Film Review: Fury (★★★½)

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fury_ver6You want some intensity, heart palpitations, and just sheer pulse-pounding action?  You don’t need to look much further than David Ayer‘s monumental war film “Fury” with an all-star cast that includes Brad Pitt, Logan Lerman, Shia LeBeouf, Michael Pena, and Jon Bernthal.  In the vein of any edge-of-your-seat thrill ride experienced over the past few years, “Fury” ignites a passionate look at the brotherhood of war and the beauty that can peak its head out every now and again.  Honest, raw, and vividly shot, Ayer’s war epic stands as one of the best surprises the year has offered.

With elements of Steven Spielberg’s “Saving Private Ryan” and a “dinner scene” that would put “Django Unchained” to absolute shame, “Fury” is full of wit, charm, and affection.  The film takes place in April 1945 Germany.  A five-man crew of a Sherman tank, lead by a battle-hardened sergeant named Wardaddy, take on near-impossible odds to hit the heart of the opposition towards the end of the war.  When a rookie infantry member joins the group, they will learn several things about each other, and ultimately themselves, in the face of a motherless war.

How can you start anywhere else, without beginning with the writer and director David Ayer?  Already gaining a legion of fans following “End of Watch,” the impressive filmmaker takes on a new realm of storytelling that feels intimate, and consequently real.  We spend over 60% of the film, inside the belly of a mechanical beast.  Paul Greengrass executed a similar take with “Captain Phillips” last year in the lifeboat, and Ayer illustrates the same quality that is sure to be appreciated and loved.  From a directorial standpoint, Ayer is unmatched by any action filmmaker that has hit screens this year.  He owns every shot, every emotion, and every ounce of pride that the cast and crew exhibit.  He controls the ship (or in this case TANK) with an effortless ease.  There will be no doubt that this is a testosterone driven film, and the average movie guy will be screaming from the rooftops in an action-packed blissful state.  However, there is an emotional core that is so very present in every scene, even when its ugly, that it allows an accessibility to every movie-goer.  You won’t find a more genuine depiction of war since “The Hurt Locker.”

From a writing standpoint, Ayer puts forth a solidly valiant effort, with minor missteps along the way.  I would have wanted less clichéd behaviors from certain characters at times, even some richer dialogue.  Ayer constructs his story with precision.  He absolutely knows when, what, and how he wants his characters to react.  Every action feels fluid, and moving towards an ultimate resolution.  He finds the beats of a scene quite well and at over two hours, the film moves like a freight train.   You never feel a second.  I do feel that Ayer missed out on some opportunities for a “real” breakthrough in a character, or a revealing quality of a character that didn’t feel like I’ve seen it before.  There were moments that were predictable but in no way do they bog down the overall experience of “Fury.”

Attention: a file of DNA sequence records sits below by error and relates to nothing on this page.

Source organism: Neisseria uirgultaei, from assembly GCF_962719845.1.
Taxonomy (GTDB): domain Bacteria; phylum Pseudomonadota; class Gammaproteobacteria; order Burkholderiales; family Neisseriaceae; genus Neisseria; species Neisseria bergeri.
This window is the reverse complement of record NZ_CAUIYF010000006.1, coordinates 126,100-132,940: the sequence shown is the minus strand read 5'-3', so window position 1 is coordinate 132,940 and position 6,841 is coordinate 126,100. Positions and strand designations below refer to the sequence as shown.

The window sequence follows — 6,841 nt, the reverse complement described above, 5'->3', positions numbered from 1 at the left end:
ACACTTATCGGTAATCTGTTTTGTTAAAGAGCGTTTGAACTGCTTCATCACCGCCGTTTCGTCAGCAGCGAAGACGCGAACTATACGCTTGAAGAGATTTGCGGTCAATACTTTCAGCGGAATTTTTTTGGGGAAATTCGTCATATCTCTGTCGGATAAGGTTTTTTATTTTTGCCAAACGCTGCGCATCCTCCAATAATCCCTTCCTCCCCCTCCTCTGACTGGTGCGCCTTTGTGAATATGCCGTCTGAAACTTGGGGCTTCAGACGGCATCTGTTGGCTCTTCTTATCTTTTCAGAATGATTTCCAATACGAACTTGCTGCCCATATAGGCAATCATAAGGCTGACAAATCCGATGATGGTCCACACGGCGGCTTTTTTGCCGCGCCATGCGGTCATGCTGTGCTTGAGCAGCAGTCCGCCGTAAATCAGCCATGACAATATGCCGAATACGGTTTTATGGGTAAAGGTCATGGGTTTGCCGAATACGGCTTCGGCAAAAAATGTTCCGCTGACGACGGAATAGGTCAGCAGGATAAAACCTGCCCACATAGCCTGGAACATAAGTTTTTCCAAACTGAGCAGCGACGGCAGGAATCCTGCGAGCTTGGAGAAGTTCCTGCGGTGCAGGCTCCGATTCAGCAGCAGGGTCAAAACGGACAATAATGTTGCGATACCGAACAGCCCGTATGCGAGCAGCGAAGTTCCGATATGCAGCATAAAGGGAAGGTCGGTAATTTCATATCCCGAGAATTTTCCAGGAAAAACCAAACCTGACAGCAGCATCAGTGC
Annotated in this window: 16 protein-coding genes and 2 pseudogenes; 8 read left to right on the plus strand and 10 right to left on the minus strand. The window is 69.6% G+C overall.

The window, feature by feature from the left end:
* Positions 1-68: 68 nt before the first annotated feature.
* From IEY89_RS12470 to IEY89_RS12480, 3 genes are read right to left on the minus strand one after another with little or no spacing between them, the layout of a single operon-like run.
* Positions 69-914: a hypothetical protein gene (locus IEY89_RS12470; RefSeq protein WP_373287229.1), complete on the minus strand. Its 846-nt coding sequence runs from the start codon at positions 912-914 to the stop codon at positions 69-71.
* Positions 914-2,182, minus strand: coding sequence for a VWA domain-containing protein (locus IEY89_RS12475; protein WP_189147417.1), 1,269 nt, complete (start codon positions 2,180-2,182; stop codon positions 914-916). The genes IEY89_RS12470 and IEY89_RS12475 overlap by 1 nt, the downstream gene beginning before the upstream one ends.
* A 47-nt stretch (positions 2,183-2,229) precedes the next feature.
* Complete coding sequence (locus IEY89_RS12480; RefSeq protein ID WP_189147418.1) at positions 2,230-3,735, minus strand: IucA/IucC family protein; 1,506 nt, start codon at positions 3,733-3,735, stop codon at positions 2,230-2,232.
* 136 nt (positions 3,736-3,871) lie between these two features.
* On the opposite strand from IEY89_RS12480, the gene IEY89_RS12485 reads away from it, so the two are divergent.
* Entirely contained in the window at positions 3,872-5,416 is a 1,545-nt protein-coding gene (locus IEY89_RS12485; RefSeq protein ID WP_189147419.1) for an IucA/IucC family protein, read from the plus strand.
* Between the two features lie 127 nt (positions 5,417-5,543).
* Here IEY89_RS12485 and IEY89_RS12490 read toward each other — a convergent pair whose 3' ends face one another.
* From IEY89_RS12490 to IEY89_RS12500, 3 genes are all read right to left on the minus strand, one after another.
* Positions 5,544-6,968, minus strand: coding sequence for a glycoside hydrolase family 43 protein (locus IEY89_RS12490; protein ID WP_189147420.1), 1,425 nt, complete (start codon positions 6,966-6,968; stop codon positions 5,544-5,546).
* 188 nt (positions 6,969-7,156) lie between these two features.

Fury_imageA slick and magnetic ensemble are present on screen.  This is one of the best performances that Brad Pitt has ever done.  Continuously pushing himself as an actor, his depth and vigor are both alluring and hypnotic to watch.  The real breakout star of the film is none other than Logan Lerman.  Already exhibiting an awards worthy performance in Stephen Chbosky’s “The Perks of Being a Wallflower” over two years ago, if there was any doubt that this young man is one of the most exciting actors to watch, they should be laid to rest.  Lerman is sensational from front to end.   Calling back some young actors that have played in war films and have stood out (I kept coming back to Jeremy Davies’ unrequited work in “Saving Private Ryan”), he plainly steals the movie from underneath every actor’s eye.  Lerman’s work is an awards-caliber performance that the Academy Awards should not hesitate to recognize.

Co-stars Jon Bernthal, Michael Pena, and especially Shia LeBeouf all have individual moments to shine.  Bernthal is a tornado of frenzy rage, taking out everything in his path.  LeBeouf calls back to his stunning work in “A Guide to Recognizing Your Saints” from nearly a decade ago.  Quietly powerful but loudly present.  Pena is your most underwritten and cliched character, but someone of Pena’s talent ability, attempts to rise above in nearly every instance.

“Fury” has an abundance of technical highlights.  Recent Oscar-winning composer Steven Price, puts forth another emotionally resonate score that stands out.  Cinematographer Roman Vasyanov captures shots of anxiety and concentration that only a master could accomplish.  Film Editor Dody Dorn, who’s crowning work will always be Christopher Nolan’s “Memento,” should be commended for making a 135 minute war epic, feel like a fleeting anxiety attack.

Fury” is an emotional extremity.  You don’t get films like this that both operate on an accessible entertainment level for all audiences and still remain awards-caliber.  It’s a tremendous achievement, unforgettable, and one of the richly rewarding films of the year.

Fury” opens in theaters on October 17 and is being distributed by Sony Pictures.